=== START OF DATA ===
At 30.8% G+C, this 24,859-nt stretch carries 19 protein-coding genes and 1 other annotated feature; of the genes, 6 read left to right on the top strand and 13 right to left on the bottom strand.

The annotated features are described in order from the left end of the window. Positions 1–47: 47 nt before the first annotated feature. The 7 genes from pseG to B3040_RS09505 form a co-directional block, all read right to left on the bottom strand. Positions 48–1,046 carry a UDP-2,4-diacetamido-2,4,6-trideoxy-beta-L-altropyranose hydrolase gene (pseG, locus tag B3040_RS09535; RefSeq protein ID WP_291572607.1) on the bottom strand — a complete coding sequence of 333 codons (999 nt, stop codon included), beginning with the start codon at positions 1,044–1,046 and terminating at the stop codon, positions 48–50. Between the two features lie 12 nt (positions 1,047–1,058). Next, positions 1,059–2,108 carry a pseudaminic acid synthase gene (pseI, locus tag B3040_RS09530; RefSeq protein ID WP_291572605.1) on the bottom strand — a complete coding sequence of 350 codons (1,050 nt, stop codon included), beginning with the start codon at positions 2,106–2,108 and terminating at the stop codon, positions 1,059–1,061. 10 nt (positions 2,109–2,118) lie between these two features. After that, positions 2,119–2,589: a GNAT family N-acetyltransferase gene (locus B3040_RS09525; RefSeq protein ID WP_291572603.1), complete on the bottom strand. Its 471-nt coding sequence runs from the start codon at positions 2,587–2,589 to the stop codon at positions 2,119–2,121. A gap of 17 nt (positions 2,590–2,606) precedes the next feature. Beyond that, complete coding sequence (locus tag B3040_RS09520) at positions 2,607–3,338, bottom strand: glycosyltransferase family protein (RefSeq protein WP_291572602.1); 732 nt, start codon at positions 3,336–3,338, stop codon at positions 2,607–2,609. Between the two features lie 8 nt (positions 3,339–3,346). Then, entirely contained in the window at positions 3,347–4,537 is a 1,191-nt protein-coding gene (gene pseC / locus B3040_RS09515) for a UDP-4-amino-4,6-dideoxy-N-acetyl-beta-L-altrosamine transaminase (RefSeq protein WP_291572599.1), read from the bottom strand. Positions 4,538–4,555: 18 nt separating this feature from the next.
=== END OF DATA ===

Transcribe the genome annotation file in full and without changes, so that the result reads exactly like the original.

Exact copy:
At 30.8% G+C, this 24,859-nt stretch carries 19 protein-coding genes and 1 other annotated feature; of the genes, 6 read left to right on the top strand and 13 right to left on the bottom strand.

The annotated features are described in order from the left end of the window. Positions 1–47: 47 nt before the first annotated feature. The 7 genes from pseG to B3040_RS09505 form a co-directional block, all read right to left on the bottom strand. Positions 48–1,046 carry a UDP-2,4-diacetamido-2,4,6-trideoxy-beta-L-altropyranose hydrolase gene (pseG, locus tag B3040_RS09535; RefSeq protein ID WP_291572607.1) on the bottom strand — a complete coding sequence of 333 codons (999 nt, stop codon included), beginning with the start codon at positions 1,044–1,046 and terminating at the stop codon, positions 48–50. Between the two features lie 12 nt (positions 1,047–1,058). Next, positions 1,059–2,108 carry a pseudaminic acid synthase gene (pseI, locus tag B3040_RS09530; RefSeq protein ID WP_291572605.1) on the bottom strand — a complete coding sequence of 350 codons (1,050 nt, stop codon included), beginning with the start codon at positions 2,106–2,108 and terminating at the stop codon, positions 1,059–1,061. 10 nt (positions 2,109–2,118) lie between these two features. After that, positions 2,119–2,589: a GNAT family N-acetyltransferase gene (locus B3040_RS09525; RefSeq protein ID WP_291572603.1), complete on the bottom strand. Its 471-nt coding sequence runs from the start codon at positions 2,587–2,589 to the stop codon at positions 2,119–2,121. A gap of 17 nt (positions 2,590–2,606) precedes the next feature. Beyond that, complete coding sequence (locus tag B3040_RS09520) at positions 2,607–3,338, bottom strand: glycosyltransferase family protein (RefSeq protein WP_291572602.1); 732 nt, start codon at positions 3,336–3,338, stop codon at positions 2,607–2,609. Between the two features lie 8 nt (positions 3,339–3,346). Then, entirely contained in the window at positions 3,347–4,537 is a 1,191-nt protein-coding gene (gene pseC / locus B3040_RS09515) for a UDP-4-amino-4,6-dideoxy-N-acetyl-beta-L-altrosamine transaminase (RefSeq protein WP_291572599.1), read from the bottom strand. Positions 4,538–4,555: 18 nt separating this feature from the next.